APSP J Case Rep Vol. 1 (1) Jan-Jun, 2010
LETTER TO THE EDITOR
APSP J Case Rep 2010; Vol. 1 (1)
Overlapping Features of Caudal Regression Syndrome and VACTERL
Complex in a Neonate
Ijaz,* Afzal Sheikh
Paediatric Surgery, The Children's Hospital & The Institute of Child Health
*Corresponding Author's E-mail address:
APSP J Case Rep 2010; 1: 10
How to cite Ijaz L, Sheikh A. Overlapping features of caudal regression
syndrome and VACTERL complex in a neonate. APSP J Case Rep 2010; 1:
regression syndrome (CRS) is characterized by a group of heterogeneous anomalies
involving the distal spinal cord and vertebral column, genitourinary system,
hind gut and limbs. The malformation may range from minor anomalies of spine and
spinal cord to the extreme, the sirenomelia. Various authors pointed out an
overlap of spectrum of anomalies in CRS and VACTERL (vertebral, anorectal,
cardiac, tracheo-esophageal, renal and limb anomalies) complex.1-3 A
case of a neonate is presented in whom the spectrum of congenital anomalies
overlapped between CRS and VACTERL complex.
A 1-day-old male neonate
weighing 2.8 kg presented to the emergency room of our institution with
imperforate anus and absent left lower limb. The baby was a product of
consanguineous marriage. The newborn was vitally stable and examination revealed
imperforate anus, left lower amelia, sacral agenesis, megameatus intact prepuce,
left sided undescended testis (UDT) and a small tag of tissue in place of the
absent limb [Image].
Patient was admitted and routine neonatal care
provided. Baby was subjected to various investigations. X-ray invertogram
revealed high gas shadow in abdomen and sacral agenesis. Ultrasonography of the
abdomen showed absent left kidney. Parents were counseled about the condition
and a sigmoid loop colostomy performed for imperforate anus and discharged after
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CRS is a heterogeneous group of anomalies that may involve distal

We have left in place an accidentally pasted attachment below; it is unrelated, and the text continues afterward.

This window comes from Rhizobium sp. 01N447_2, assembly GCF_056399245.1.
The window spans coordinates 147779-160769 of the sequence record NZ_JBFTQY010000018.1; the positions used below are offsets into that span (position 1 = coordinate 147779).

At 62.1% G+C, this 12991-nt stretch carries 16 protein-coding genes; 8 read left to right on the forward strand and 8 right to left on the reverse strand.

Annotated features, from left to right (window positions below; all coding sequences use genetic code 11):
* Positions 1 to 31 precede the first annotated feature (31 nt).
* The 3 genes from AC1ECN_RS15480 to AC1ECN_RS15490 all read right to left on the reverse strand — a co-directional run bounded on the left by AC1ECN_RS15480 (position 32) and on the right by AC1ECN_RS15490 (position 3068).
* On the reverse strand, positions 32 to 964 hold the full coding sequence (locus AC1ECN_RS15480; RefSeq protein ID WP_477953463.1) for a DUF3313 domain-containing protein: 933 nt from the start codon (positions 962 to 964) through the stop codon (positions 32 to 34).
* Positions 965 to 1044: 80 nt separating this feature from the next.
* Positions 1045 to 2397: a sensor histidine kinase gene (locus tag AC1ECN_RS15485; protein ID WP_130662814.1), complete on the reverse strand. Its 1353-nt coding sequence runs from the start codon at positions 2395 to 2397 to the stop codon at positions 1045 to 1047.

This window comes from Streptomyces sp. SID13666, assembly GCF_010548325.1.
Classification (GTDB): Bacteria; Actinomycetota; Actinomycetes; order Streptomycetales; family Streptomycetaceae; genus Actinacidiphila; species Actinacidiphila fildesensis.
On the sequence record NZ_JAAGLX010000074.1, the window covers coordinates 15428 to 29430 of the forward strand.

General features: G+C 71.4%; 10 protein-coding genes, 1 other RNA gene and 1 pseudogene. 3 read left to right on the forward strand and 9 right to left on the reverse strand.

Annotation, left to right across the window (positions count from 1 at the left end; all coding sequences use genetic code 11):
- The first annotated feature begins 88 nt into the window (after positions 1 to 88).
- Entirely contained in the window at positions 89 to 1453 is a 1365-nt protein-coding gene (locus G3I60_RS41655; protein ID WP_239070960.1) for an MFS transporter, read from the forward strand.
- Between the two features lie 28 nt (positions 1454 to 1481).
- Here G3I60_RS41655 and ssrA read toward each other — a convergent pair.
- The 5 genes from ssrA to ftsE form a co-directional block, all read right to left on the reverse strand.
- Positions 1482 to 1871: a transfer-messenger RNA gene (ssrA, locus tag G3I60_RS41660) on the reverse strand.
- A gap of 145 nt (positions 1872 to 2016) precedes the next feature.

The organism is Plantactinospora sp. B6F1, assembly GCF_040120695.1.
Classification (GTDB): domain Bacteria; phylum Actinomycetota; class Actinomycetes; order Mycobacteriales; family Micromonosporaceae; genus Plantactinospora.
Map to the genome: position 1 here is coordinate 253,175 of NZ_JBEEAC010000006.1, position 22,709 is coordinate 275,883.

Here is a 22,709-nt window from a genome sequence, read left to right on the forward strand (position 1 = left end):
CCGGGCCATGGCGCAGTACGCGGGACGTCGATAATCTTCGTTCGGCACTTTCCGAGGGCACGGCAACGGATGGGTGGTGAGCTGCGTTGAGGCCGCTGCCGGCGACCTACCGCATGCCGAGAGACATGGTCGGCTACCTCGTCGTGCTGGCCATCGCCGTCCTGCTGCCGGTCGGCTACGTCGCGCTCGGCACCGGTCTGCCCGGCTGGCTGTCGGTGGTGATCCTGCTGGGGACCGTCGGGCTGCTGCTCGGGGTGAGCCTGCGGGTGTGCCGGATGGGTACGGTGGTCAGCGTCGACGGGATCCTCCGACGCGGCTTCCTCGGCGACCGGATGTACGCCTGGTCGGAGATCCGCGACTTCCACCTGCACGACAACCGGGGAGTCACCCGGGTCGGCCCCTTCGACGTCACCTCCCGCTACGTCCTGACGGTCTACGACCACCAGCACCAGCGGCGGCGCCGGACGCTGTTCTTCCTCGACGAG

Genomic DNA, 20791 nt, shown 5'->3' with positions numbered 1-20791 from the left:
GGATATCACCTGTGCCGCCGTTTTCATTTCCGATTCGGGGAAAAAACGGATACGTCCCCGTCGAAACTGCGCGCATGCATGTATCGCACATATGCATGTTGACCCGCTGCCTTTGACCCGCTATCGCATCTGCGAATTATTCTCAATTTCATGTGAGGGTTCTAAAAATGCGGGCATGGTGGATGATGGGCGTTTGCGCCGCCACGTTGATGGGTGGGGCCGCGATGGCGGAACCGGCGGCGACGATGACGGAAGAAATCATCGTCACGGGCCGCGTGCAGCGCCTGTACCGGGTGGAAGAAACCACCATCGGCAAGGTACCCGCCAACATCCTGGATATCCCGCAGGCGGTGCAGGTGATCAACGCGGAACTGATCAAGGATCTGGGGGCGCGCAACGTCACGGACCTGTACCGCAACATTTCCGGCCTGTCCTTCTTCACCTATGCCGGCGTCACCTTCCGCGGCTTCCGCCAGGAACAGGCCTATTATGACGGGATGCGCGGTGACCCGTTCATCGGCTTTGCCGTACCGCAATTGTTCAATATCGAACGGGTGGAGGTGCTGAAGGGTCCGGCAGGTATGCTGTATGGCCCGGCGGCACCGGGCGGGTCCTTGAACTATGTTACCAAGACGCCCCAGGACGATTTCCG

spine, spinal cord, genitourinary system, hind gut, and limbs; whereas,
existence of VACTERL complex in a patient is considered where at least three of
six anomalies of this complex are present. 1-3
have reviewed more than 150 patients of sirenomelia and depicted at least three
out of six anomalies of VACTERL complex in more than 98% of the
Shah et al1, in 2006, reported a case of sirenomelia
associated with esophageal atresia and tracheo-esophageal fistula. 1,4,5
Our patient had four out of six anomalies of VACTERL complex and also
fulfilled the criteria of caudal regression syndrome.
appears that caudal regression syndrome and VACTERL complex may be the same
spectrum of anomalies that coexist in various combinations. As an overlap
of the anomalies encountered, the use of the term caudal regression syndrome may
be reserved for those cases having only caudal spinal and spinal cord anomalies,
an event in isolation too rare, without multiple anomalies that usually overlap
with the VACTERL complex. Moreover, it appears that both multi-anomaly-CRS and
VACTERL anomalies may have similar etiological factors, a point that can be
debated as more of such cases are
1. Shah DS, Tomar G, Preetkiran. Sirenomelia.
Indian J Radiol Imaging 2006; 16:203-4.
2. Fayyaz A, Ilyas M, Iqbal O.
Pre-natal diagnosis of caudal regression syndrome. J Coll Physicians Surg Pak
2007; 17: 425-6.
3. Taori KB, Mitra K, Ghonga NP, Gandhi RO, Mammen T,
Sahu J. Sirenomelia sequence (mermaid): Report of three cases. Indian J Radiol
Imaging 2002; 12:399-401.
4. Duncan PA, Shapiro LR, Klein RM.
Sacrococcygeal dysgenesis association. Am J Med Genet 1991; 41:
5. Stocker JT, Heifetz SA. Sirenomelia: a morphological study of
33 cases and review of the literature. Perspect Pediatr Pathol 1987; 10: